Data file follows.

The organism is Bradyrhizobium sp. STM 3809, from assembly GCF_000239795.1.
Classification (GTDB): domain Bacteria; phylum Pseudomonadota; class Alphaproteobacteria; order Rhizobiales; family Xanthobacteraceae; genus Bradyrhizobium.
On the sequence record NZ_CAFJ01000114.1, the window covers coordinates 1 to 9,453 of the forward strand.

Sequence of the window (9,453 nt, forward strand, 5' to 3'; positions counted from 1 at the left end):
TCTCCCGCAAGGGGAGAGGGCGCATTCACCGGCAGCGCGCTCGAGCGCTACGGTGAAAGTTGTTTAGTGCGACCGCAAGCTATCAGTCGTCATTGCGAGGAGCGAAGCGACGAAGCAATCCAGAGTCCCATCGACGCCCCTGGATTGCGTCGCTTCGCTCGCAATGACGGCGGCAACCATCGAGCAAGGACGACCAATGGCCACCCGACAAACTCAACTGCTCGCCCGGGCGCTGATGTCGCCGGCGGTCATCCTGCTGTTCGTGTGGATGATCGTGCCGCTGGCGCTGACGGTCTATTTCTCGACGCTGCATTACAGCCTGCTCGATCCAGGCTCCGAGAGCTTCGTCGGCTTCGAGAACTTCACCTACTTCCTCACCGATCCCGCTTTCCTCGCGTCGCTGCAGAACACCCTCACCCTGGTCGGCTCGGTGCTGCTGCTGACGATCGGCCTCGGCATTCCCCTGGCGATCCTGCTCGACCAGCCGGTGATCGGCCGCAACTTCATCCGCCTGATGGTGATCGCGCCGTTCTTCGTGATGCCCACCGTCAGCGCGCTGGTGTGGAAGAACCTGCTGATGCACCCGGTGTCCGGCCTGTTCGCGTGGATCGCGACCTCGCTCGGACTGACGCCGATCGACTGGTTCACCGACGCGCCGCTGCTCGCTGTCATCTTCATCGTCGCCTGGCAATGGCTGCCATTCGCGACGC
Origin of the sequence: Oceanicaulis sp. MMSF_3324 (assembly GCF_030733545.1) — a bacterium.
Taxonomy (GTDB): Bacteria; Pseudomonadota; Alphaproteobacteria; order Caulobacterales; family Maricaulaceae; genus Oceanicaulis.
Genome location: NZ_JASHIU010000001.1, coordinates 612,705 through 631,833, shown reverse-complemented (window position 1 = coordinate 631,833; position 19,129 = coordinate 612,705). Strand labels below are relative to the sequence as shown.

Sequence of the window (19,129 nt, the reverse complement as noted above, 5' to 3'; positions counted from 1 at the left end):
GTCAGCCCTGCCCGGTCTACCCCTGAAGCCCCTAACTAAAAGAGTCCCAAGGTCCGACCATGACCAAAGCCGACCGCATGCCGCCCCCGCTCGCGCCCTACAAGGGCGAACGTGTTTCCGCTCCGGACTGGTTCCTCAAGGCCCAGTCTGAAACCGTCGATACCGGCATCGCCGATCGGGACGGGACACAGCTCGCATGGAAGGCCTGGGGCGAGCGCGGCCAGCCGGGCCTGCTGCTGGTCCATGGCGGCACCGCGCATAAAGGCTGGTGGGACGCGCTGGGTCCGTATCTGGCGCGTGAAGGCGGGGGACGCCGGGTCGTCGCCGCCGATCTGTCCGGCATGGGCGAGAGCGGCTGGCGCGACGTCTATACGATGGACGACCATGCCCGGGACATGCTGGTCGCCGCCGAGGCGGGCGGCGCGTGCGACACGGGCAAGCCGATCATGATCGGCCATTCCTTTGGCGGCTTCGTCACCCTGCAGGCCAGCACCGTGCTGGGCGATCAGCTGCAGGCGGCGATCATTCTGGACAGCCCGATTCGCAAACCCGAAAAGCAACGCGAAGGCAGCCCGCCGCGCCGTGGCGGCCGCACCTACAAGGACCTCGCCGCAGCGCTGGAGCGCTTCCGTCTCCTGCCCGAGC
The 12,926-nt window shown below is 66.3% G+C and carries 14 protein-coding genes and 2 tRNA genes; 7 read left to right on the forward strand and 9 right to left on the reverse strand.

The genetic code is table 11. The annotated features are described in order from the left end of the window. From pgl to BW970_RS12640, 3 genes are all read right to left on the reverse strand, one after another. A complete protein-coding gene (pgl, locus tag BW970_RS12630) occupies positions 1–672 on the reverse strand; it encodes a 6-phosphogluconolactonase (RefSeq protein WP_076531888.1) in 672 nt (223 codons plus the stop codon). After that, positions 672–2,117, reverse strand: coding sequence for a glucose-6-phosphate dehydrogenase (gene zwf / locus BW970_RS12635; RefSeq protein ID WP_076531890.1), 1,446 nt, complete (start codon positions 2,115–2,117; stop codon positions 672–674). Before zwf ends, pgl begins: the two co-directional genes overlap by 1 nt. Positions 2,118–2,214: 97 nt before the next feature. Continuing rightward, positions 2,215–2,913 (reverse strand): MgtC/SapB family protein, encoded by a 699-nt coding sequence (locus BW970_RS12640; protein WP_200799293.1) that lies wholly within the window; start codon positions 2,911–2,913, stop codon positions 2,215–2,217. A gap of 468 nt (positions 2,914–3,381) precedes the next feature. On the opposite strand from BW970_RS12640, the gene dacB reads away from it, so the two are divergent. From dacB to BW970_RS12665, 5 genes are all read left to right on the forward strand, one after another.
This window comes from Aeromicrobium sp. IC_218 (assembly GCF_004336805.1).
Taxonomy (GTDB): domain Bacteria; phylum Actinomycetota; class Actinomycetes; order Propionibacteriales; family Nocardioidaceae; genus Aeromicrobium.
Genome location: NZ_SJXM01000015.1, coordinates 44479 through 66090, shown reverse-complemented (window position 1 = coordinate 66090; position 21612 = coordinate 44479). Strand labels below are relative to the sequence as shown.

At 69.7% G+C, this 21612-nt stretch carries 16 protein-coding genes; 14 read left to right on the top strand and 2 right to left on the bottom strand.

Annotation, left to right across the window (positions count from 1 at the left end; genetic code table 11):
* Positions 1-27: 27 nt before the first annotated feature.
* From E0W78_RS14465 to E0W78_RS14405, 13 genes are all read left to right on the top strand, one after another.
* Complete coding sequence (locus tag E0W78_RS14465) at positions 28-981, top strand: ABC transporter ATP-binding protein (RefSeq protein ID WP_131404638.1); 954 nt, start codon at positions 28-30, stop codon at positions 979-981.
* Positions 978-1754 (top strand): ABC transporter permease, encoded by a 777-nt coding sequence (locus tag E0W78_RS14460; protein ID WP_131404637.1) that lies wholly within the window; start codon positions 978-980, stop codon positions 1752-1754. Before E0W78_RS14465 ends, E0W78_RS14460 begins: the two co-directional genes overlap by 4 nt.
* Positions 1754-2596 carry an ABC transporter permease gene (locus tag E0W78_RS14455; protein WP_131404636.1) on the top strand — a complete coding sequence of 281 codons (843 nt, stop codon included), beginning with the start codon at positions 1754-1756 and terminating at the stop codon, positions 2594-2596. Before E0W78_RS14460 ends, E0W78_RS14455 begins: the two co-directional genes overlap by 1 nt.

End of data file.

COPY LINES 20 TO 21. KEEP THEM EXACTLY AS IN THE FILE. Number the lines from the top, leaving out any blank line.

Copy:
* Complete coding sequence (locus tag E0W78_RS14465) at positions 28-981, top strand: ABC transporter ATP-binding protein (RefSeq protein ID WP_131404638.1); 954 nt, start codon at positions 28-30, stop codon at positions 979-981.
* Positions 978-1754 (top strand): ABC transporter permease, encoded by a 777-nt coding sequence (locus tag E0W78_RS14460; protein ID WP_131404637.1) that lies wholly within the window; start codon positions 978-980, stop codon positions 1752-1754. Before E0W78_RS14465 ends, E0W78_RS14460 begins: the two co-directional genes overlap by 4 nt.